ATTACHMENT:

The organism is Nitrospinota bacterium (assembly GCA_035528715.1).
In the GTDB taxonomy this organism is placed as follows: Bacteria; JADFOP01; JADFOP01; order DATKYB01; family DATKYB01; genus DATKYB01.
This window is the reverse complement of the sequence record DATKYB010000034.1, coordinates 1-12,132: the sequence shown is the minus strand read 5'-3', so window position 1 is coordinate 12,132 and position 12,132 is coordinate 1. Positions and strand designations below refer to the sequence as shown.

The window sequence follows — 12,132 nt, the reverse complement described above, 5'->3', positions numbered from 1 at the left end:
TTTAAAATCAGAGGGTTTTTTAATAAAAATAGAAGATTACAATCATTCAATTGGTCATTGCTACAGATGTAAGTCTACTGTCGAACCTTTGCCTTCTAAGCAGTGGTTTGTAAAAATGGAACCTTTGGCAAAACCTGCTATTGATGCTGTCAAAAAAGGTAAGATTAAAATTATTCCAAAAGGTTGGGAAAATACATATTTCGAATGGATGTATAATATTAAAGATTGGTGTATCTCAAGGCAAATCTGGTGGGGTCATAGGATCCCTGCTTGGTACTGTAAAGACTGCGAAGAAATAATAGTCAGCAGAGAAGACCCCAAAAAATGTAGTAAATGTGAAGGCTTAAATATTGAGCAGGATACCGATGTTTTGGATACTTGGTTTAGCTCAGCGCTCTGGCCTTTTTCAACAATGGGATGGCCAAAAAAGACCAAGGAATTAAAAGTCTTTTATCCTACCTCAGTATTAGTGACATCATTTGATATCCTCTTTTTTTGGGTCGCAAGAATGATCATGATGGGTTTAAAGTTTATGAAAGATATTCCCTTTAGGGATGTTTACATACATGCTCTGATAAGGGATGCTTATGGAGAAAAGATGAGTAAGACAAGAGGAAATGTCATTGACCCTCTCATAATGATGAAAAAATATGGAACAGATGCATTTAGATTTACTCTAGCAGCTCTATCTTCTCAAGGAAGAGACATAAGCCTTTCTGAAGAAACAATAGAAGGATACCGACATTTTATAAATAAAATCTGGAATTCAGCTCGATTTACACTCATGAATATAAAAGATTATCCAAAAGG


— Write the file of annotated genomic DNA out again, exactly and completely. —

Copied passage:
The organism is Nitrospinota bacterium (assembly GCA_035528715.1).
In the GTDB taxonomy this organism is placed as follows: Bacteria; JADFOP01; JADFOP01; order DATKYB01; family DATKYB01; genus DATKYB01.
This window is the reverse complement of the sequence record DATKYB010000034.1, coordinates 1-12,132: the sequence shown is the minus strand read 5'-3', so window position 1 is coordinate 12,132 and position 12,132 is coordinate 1. Positions and strand designations below refer to the sequence as shown.

The window sequence follows — 12,132 nt, the reverse complement described above, 5'->3', positions numbered from 1 at the left end:
TTTAAAATCAGAGGGTTTTTTAATAAAAATAGAAGATTACAATCATTCAATTGGTCATTGCTACAGATGTAAGTCTACTGTCGAACCTTTGCCTTCTAAGCAGTGGTTTGTAAAAATGGAACCTTTGGCAAAACCTGCTATTGATGCTGTCAAAAAAGGTAAGATTAAAATTATTCCAAAAGGTTGGGAAAATACATATTTCGAATGGATGTATAATATTAAAGATTGGTGTATCTCAAGGCAAATCTGGTGGGGTCATAGGATCCCTGCTTGGTACTGTAAAGACTGCGAAGAAATAATAGTCAGCAGAGAAGACCCCAAAAAATGTAGTAAATGTGAAGGCTTAAATATTGAGCAGGATACCGATGTTTTGGATACTTGGTTTAGCTCAGCGCTCTGGCCTTTTTCAACAATGGGATGGCCAAAAAAGACCAAGGAATTAAAAGTCTTTTATCCTACCTCAGTATTAGTGACATCATTTGATATCCTCTTTTTTTGGGTCGCAAGAATGATCATGATGGGTTTAAAGTTTATGAAAGATATTCCCTTTAGGGATGTTTACATACATGCTCTGATAAGGGATGCTTATGGAGAAAAGATGAGTAAGACAAGAGGAAATGTCATTGACCCTCTCATAATGATGAAAAAATATGGAACAGATGCATTTAGATTTACTCTAGCAGCTCTATCTTCTCAAGGAAGAGACATAAGCCTTTCTGAAGAAACAATAGAAGGATACCGACATTTTATAAATAAAATCTGGAATTCAGCTCGATTTACACTCATGAATATAAAAGATTATCCAAAAGG